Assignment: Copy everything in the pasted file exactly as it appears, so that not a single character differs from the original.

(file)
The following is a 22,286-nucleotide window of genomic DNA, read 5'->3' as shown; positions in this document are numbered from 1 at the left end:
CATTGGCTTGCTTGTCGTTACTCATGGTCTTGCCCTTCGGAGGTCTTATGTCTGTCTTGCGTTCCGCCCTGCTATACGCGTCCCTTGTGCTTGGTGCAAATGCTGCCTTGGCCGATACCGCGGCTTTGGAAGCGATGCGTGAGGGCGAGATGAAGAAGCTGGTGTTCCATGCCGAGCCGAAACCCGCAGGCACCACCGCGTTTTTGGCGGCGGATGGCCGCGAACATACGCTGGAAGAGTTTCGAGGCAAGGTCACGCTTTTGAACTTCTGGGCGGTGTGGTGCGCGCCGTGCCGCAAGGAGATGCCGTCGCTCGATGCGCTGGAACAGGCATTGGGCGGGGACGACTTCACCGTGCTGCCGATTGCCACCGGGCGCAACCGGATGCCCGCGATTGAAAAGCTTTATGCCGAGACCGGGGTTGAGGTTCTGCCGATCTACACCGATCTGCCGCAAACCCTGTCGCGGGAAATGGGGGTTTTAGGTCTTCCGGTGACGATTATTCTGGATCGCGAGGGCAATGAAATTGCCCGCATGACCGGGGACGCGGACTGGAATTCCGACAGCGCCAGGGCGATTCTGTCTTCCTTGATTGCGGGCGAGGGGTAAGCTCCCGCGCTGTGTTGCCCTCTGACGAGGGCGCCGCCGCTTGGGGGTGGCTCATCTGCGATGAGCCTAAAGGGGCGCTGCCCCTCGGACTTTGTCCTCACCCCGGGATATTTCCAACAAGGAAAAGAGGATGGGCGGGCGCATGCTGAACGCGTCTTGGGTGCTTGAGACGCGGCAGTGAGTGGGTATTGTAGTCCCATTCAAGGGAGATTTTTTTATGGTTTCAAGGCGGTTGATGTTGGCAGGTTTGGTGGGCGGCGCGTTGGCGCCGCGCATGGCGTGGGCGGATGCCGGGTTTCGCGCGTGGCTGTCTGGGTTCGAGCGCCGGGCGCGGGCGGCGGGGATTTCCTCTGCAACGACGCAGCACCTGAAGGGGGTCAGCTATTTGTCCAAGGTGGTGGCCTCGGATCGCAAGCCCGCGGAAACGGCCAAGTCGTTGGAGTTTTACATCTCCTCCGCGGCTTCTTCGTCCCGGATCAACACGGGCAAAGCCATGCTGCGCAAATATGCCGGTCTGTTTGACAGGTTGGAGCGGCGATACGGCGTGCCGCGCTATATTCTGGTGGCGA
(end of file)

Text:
The following is a 22,286-nucleotide window of genomic DNA, read 5'->3' as shown; positions in this document are numbered from 1 at the left end:
CATTGGCTTGCTTGTCGTTACTCATGGTCTTGCCCTTCGGAGGTCTTATGTCTGTCTTGCGTTCCGCCCTGCTATACGCGTCCCTTGTGCTTGGTGCAAATGCTGCCTTGGCCGATACCGCGGCTTTGGAAGCGATGCGTGAGGGCGAGATGAAGAAGCTGGTGTTCCATGCCGAGCCGAAACCCGCAGGCACCACCGCGTTTTTGGCGGCGGATGGCCGCGAACATACGCTGGAAGAGTTTCGAGGCAAGGTCACGCTTTTGAACTTCTGGGCGGTGTGGTGCGCGCCGTGCCGCAAGGAGATGCCGTCGCTCGATGCGCTGGAACAGGCATTGGGCGGGGACGACTTCACCGTGCTGCCGATTGCCACCGGGCGCAACCGGATGCCCGCGATTGAAAAGCTTTATGCCGAGACCGGGGTTGAGGTTCTGCCGATCTACACCGATCTGCCGCAAACCCTGTCGCGGGAAATGGGGGTTTTAGGTCTTCCGGTGACGATTATTCTGGATCGCGAGGGCAATGAAATTGCCCGCATGACCGGGGACGCGGACTGGAATTCCGACAGCGCCAGGGCGATTCTGTCTTCCTTGATTGCGGGCGAGGGGTAAGCTCCCGCGCTGTGTTGCCCTCTGACGAGGGCGCCGCCGCTTGGGGGTGGCTCATCTGCGATGAGCCTAAAGGGGCGCTGCCCCTCGGACTTTGTCCTCACCCCGGGATATTTCCAACAAGGAAAAGAGGATGGGCGGGCGCATGCTGAACGCGTCTTGGGTGCTTGAGACGCGGCAGTGAGTGGGTATTGTAGTCCCATTCAAGGGAGATTTTTTTATGGTTTCAAGGCGGTTGATGTTGGCAGGTTTGGTGGGCGGCGCGTTGGCGCCGCGCATGGCGTGGGCGGATGCCGGGTTTCGCGCGTGGCTGTCTGGGTTCGAGCGCCGGGCGCGGGCGGCGGGGATTTCCTCTGCAACGACGCAGCACCTGAAGGGGGTCAGCTATTTGTCCAAGGTGGTGGCCTCGGATCGCAAGCCCGCGGAAACGGCCAAGTCGTTGGAGTTTTACATCTCCTCCGCGGCTTCTTCGTCCCGGATCAACACGGGCAAAGCCATGCTGCGCAAATATGCCGGTCTGTTTGACAGGTTGGAGCGGCGATACGGCGTGCCGCGCTATATTCTGGTGGCGA